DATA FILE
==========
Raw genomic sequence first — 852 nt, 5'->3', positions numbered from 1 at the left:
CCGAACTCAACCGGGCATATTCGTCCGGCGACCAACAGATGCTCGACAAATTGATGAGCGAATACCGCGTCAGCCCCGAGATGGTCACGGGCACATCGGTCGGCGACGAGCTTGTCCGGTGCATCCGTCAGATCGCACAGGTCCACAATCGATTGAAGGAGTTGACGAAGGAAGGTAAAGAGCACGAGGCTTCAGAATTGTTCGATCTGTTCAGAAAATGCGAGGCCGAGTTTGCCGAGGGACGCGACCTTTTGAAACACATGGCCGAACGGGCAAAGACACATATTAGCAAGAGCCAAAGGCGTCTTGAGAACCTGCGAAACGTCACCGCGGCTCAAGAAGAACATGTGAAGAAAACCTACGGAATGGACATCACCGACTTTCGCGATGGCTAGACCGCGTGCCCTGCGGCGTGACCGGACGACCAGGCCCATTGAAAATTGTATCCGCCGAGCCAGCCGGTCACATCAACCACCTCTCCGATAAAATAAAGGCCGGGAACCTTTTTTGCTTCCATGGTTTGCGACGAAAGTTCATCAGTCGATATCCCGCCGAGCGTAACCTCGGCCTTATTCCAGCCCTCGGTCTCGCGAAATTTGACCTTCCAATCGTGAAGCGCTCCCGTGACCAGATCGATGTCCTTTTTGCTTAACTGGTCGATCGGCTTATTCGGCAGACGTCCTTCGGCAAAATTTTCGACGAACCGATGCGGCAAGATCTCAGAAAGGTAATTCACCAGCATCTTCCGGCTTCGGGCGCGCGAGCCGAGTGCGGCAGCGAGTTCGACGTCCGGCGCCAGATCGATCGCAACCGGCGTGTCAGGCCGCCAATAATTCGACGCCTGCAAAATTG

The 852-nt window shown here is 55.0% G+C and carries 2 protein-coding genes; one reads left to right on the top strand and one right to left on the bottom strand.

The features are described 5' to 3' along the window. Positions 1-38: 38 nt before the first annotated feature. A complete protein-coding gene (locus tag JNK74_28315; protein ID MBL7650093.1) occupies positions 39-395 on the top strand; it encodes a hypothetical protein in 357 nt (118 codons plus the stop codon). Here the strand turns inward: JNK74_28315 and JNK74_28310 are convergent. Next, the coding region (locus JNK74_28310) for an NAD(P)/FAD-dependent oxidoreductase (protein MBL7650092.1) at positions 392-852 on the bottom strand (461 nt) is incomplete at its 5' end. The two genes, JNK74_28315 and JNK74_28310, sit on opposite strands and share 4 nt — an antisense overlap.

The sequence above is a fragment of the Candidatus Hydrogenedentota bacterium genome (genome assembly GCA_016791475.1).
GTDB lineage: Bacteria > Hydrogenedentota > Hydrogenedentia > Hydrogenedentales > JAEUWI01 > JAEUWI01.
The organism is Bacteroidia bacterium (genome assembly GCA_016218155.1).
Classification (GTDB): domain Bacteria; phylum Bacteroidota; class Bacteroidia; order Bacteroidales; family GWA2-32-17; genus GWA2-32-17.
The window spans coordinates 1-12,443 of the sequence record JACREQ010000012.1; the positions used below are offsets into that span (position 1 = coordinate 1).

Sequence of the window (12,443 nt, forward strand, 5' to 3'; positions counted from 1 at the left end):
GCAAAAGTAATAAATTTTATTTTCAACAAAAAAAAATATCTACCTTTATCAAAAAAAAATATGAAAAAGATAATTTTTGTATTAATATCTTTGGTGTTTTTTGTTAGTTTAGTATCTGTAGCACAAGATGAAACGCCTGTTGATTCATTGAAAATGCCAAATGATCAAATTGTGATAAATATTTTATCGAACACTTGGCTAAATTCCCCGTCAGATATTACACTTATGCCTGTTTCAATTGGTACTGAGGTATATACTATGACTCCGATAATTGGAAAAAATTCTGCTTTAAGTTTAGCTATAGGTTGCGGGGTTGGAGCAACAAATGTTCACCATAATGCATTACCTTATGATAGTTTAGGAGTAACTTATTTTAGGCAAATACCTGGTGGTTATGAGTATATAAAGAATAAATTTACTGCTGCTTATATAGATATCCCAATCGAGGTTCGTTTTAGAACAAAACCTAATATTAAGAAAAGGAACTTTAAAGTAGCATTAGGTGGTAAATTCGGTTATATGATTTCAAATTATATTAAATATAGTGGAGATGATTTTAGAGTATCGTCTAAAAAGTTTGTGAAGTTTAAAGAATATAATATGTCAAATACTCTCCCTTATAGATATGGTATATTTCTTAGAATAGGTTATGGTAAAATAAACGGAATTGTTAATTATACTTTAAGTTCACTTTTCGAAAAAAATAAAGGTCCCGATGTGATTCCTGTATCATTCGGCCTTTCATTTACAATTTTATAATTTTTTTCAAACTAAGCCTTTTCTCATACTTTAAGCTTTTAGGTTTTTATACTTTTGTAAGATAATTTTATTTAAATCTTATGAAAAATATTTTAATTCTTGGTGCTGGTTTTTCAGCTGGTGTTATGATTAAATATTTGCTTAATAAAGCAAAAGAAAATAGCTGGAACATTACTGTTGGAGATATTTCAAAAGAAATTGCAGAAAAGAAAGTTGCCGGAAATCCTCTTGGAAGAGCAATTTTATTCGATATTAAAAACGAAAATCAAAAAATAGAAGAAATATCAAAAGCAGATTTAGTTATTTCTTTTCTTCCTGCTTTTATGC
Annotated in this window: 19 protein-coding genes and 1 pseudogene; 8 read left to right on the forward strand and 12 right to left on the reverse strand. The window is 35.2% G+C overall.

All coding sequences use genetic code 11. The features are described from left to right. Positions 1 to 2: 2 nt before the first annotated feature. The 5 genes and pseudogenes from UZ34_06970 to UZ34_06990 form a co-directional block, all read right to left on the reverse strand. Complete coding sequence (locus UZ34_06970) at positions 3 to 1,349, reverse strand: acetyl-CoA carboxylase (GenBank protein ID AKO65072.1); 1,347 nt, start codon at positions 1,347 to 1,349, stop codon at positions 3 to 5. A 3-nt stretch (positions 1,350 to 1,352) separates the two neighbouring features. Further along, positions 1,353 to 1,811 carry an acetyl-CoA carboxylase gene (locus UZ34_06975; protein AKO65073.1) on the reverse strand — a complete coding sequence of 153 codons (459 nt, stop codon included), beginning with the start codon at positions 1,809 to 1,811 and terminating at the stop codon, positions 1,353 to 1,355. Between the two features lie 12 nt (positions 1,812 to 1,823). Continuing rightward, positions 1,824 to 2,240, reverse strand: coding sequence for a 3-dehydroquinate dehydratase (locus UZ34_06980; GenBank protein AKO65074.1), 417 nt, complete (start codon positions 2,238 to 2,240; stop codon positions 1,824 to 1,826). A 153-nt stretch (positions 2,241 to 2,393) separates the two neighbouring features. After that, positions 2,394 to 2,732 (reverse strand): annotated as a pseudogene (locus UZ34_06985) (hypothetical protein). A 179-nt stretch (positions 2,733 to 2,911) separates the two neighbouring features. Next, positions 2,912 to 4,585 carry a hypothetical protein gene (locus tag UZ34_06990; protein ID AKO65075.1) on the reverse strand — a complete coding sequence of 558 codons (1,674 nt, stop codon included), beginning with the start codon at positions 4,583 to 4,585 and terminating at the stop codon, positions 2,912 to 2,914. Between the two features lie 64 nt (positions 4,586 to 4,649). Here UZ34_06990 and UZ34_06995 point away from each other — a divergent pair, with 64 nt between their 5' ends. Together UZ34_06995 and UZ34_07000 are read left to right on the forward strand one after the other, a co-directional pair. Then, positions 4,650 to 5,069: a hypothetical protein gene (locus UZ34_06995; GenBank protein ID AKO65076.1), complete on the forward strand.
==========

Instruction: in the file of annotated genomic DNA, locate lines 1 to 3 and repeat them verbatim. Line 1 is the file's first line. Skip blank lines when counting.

Raw genomic sequence first — 852 nt, 5'->3', positions numbered from 1 at the left:
CCGAACTCAACCGGGCATATTCGTCCGGCGACCAACAGATGCTCGACAAATTGATGAGCGAATACCGCGTCAGCCCCGAGATGGTCACGGGCACATCGGTCGGCGACGAGCTTGTCCGGTGCATCCGTCAGATCGCACAGGTCCACAATCGATTGAAGGAGTTGACGAAGGAAGGTAAAGAGCACGAGGCTTCAGAATTGTTCGATCTGTTCAGAAAATGCGAGGCCGAGTTTGCCGAGGGACGCGACCTTTTGAAACACATGGCCGAACGGGCAAAGACACATATTAGCAAGAGCCAAAGGCGTCTTGAGAACCTGCGAAACGTCACCGCGGCTCAAGAAGAACATGTGAAGAAAACCTACGGAATGGACATCACCGACTTTCGCGATGGCTAGACCGCGTGCCCTGCGGCGTGACCGGACGACCAGGCCCATTGAAAATTGTATCCGCCGAGCCAGCCGGTCACATCAACCACCTCTCCGATAAAATAAAGGCCGGGAACCTTTTTTGCTTCCATGGTTTGCGACGAAAGTTCATCAGTCGATATCCCGCCGAGCGTAACCTCGGCCTTATTCCAGCCCTCGGTCTCGCGAAATTTGACCTTCCAATCGTGAAGCGCTCCCGTGACCAGATCGATGTCCTTTTTGCTTAACTGGTCGATCGGCTTATTCGGCAGACGTCCTTCGGCAAAATTTTCGACGAACCGATGCGGCAAGATCTCAGAAAGGTAATTCACCAGCATCTTCCGGCTTCGGGCGCGCGAGCCGAGTGCGGCAGCGAGTTCGACGTCCGGCGCCAGATCGATCGCAACCGGCGTGTCAGGCCGCCAATAATTCGACGCCTGCAAAATTG

The 852-nt window shown here is 55.0% G+C and carries 2 protein-coding genes; one reads left to right on the top strand and one right to left on the bottom strand.